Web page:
When planning Hybrid Azure Authentication, choosing the correct authentication method is the first concern for organizations, no matter how small or large. Your choice will affect your entire deployment, and it is complicated to change authentication methods. Consider the following when choosing:
- It’s the first and most crucial decision for an organization.
- The authentication method controls access to all cloud data and resources.
- It’s the foundation of all the other security and user experience features in Azure Active Directory.
Organizations that don’t have an existing on-premises Microsoft Active Directory Deployment typically create identities only in the Cloud using just Azure AD alone or in conjunction with Azure AD Domain Services. This is referred to as “Cloud only.” We won’t be discussing Azure AD Domain Services in this article. It would get confusing when talking about Azure Hybrid authentication methods. We will save Azure AD Domain Services for another article.
This is an Azure AD decision tree from a video authored by Swaroop Kristhnamuarthy and Martian Coetzer. These two gentlemen are Azure AD Program Managers for Microsoft. Refer to this decision tree when you finish this article. It may help you decide which authentication method to use once you read this post.
For now, let’s stay with Hybrid identity authentication scenarios, of which there are three.
Azure AD password hash synchronization with seamless Single Sign-On (SSO). This is the most used configuration because it is the simplest method to enable authentication between Hybrid Azure Authentication services and on-premises active directory services. Users can use the same username and password that they use on-premises. Hashes of the user password are stored in the Cloud. Storing password hashes in the Cloud may be an issue for specific organizations due to policy requirements. The password hash synchronization is highly secure. Here are a few key points.
- The sync process does not send the password hash stored in Active Directory but the SHA256 hash of the original MD4 hash.
- The SHA256 hash that is synchronized cannot be decrypted.
- The per-user hash being sent to AAD undergoes 1000 iterations of the HMAC-SHA256 hashing algorithm every two minutes.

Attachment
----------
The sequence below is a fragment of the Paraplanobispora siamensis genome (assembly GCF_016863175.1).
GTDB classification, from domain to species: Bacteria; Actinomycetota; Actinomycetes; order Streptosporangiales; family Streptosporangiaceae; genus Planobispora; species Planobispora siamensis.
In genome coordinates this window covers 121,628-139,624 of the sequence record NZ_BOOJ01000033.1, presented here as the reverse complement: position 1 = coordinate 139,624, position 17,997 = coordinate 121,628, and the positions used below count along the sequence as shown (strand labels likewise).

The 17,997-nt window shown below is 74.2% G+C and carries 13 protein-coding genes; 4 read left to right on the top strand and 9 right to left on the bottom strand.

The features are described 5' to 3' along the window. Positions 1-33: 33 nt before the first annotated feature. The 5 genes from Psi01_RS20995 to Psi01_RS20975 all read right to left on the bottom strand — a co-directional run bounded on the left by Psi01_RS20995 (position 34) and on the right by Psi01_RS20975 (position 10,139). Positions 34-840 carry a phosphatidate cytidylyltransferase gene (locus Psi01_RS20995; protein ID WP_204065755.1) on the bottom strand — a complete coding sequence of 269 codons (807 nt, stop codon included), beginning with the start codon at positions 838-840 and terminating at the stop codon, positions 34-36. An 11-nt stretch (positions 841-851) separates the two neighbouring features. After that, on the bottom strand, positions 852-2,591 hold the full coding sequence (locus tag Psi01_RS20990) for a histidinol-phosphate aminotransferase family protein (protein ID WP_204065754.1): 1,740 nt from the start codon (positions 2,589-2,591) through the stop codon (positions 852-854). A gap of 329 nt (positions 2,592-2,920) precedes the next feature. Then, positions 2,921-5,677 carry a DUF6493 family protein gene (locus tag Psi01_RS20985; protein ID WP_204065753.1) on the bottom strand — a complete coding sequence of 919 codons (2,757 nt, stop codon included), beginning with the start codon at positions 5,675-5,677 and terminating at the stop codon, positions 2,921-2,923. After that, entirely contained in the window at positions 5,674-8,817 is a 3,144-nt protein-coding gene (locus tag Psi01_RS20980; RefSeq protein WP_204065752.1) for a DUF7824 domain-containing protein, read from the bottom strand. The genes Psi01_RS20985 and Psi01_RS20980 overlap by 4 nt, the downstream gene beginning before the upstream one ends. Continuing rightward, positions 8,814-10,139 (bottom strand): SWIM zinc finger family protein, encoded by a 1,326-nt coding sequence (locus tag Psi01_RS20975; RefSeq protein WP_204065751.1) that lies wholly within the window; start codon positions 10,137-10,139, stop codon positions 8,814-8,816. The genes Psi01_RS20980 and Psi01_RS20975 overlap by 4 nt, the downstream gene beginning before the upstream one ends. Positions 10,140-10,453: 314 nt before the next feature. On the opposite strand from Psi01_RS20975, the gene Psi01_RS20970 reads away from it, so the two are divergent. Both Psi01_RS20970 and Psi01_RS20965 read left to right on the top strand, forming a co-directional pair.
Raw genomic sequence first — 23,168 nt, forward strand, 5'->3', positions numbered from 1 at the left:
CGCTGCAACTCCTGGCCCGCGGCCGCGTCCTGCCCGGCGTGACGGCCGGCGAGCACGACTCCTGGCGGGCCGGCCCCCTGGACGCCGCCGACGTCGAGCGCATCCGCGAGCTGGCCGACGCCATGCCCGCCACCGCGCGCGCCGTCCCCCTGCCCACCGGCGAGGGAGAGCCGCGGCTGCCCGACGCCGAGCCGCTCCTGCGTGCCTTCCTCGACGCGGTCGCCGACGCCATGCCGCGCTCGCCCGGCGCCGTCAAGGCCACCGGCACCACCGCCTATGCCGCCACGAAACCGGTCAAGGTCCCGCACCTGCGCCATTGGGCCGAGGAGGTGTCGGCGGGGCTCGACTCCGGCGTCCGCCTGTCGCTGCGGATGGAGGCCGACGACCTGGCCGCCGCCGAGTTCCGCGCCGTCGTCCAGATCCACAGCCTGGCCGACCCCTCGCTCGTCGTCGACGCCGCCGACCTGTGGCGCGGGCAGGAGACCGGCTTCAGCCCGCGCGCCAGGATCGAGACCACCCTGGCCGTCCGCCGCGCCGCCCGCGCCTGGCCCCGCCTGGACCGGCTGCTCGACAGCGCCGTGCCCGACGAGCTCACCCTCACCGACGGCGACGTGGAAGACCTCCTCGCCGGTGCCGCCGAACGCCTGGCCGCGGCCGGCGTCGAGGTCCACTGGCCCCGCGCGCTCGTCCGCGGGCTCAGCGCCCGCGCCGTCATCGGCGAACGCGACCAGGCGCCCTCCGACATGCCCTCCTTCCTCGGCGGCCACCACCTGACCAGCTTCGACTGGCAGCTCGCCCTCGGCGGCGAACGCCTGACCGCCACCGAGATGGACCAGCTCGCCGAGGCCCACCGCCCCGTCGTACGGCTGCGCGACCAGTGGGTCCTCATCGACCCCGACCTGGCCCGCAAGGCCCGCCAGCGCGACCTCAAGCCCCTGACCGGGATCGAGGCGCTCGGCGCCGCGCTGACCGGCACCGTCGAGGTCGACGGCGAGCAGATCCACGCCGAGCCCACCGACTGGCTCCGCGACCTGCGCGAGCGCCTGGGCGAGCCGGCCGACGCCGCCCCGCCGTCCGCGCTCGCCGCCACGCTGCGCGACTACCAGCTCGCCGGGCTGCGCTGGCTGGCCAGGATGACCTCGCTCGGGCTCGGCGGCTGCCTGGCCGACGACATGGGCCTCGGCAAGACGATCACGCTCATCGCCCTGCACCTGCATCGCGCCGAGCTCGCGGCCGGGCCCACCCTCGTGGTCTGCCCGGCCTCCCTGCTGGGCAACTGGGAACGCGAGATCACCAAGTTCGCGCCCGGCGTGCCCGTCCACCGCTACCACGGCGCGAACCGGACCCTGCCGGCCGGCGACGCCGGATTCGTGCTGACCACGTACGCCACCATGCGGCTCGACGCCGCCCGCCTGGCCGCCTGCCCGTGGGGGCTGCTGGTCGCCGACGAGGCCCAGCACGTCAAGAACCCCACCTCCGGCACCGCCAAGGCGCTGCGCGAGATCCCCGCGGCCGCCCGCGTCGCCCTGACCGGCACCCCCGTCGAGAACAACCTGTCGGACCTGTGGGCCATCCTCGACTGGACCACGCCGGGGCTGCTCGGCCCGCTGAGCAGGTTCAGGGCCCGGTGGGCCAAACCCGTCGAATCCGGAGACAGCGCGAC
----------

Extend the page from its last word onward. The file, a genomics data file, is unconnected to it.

- Azure AD Smart Lockout assists in blocking brute-force password attempts.
- Password hash synchronization unlocks Azure AD Identity Protection leaked credentials feature: this is particularly relevant as it monitors public web sites and the dark web in collaboration with researchers, law enforcement and Microsoft Security teams plus other trusted sources.
The diagram below represents Password Hash Sync actions. It is relatively easy to follow the user sign-in operation. The key to this authentication method is the installation of Azure AD Connect on an on-premises server. Azure AD Connect synchronizes AD objects between the on-premises AD and Azure AD. I find this is easy to test by replicating an on-premises environment using Azure Infrastructure-as-a-Service. For example, build an Azure Windows 2019 Virtual Server in the same Tenant, install Windows AD and install the Azure AD Connect application. You can test all functions of AD Connect.
Azure AD Pass-through Authentication with seamless Single Sign-on. Provides password validation for Azure AD authentication services by using a software agent that runs on one or more on-premises servers. The servers validate the users directly with your on-premises Active Directory, ensuring that the password validation doesn’t happen in the Cloud. Additionally, no password hashes are stored in the Cloud. Companies with a security requirement to immediately enforce on-premises user account states, password policies, and other account-related security options use this authentication method.
Federation authentication. To validate the user’s password, this authentication method hands off the authentication process to a separate trusted authentication system, such as on-premises Active Directory Federation Services (AD FS) or an F5 system. In addition, this authentication system can provide additional advanced authentication requirements such as smartcard-based authentication or third-party multifactor authentication.